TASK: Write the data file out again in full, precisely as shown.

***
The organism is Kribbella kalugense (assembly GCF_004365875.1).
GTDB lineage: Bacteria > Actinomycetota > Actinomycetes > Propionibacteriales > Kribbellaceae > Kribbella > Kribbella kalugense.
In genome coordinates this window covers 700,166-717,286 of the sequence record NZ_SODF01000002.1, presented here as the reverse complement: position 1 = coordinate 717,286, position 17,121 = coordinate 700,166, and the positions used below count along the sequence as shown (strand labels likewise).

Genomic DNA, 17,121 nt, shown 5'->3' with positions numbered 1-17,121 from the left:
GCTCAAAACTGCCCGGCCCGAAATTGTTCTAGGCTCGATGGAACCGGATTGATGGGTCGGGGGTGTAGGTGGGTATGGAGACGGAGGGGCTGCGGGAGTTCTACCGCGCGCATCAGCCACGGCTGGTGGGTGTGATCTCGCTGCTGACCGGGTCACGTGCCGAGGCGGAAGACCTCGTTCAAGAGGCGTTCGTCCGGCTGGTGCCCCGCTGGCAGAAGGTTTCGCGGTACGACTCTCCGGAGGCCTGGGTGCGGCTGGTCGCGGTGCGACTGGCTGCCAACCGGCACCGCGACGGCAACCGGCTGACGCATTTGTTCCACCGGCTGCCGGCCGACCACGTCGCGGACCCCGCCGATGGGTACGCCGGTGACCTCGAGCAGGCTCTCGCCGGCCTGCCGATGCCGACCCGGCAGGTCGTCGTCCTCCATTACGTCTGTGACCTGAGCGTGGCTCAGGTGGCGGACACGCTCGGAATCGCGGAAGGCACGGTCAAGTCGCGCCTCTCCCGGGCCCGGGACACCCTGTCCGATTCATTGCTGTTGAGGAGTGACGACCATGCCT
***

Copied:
The organism is Kribbella kalugense (assembly GCF_004365875.1).
GTDB lineage: Bacteria > Actinomycetota > Actinomycetes > Propionibacteriales > Kribbellaceae > Kribbella > Kribbella kalugense.
In genome coordinates this window covers 700,166-717,286 of the sequence record NZ_SODF01000002.1, presented here as the reverse complement: position 1 = coordinate 717,286, position 17,121 = coordinate 700,166, and the positions used below count along the sequence as shown (strand labels likewise).

Genomic DNA, 17,121 nt, shown 5'->3' with positions numbered 1-17,121 from the left:
GCTCAAAACTGCCCGGCCCGAAATTGTTCTAGGCTCGATGGAACCGGATTGATGGGTCGGGGGTGTAGGTGGGTATGGAGACGGAGGGGCTGCGGGAGTTCTACCGCGCGCATCAGCCACGGCTGGTGGGTGTGATCTCGCTGCTGACCGGGTCACGTGCCGAGGCGGAAGACCTCGTTCAAGAGGCGTTCGTCCGGCTGGTGCCCCGCTGGCAGAAGGTTTCGCGGTACGACTCTCCGGAGGCCTGGGTGCGGCTGGTCGCGGTGCGACTGGCTGCCAACCGGCACCGCGACGGCAACCGGCTGACGCATTTGTTCCACCGGCTGCCGGCCGACCACGTCGCGGACCCCGCCGATGGGTACGCCGGTGACCTCGAGCAGGCTCTCGCCGGCCTGCCGATGCCGACCCGGCAGGTCGTCGTCCTCCATTACGTCTGTGACCTGAGCGTGGCTCAGGTGGCGGACACGCTCGGAATCGCGGAAGGCACGGTCAAGTCGCGCCTCTCCCGGGCCCGGGACACCCTGTCCGATTCATTGCTGTTGAGGAGTGACGACCATGCCT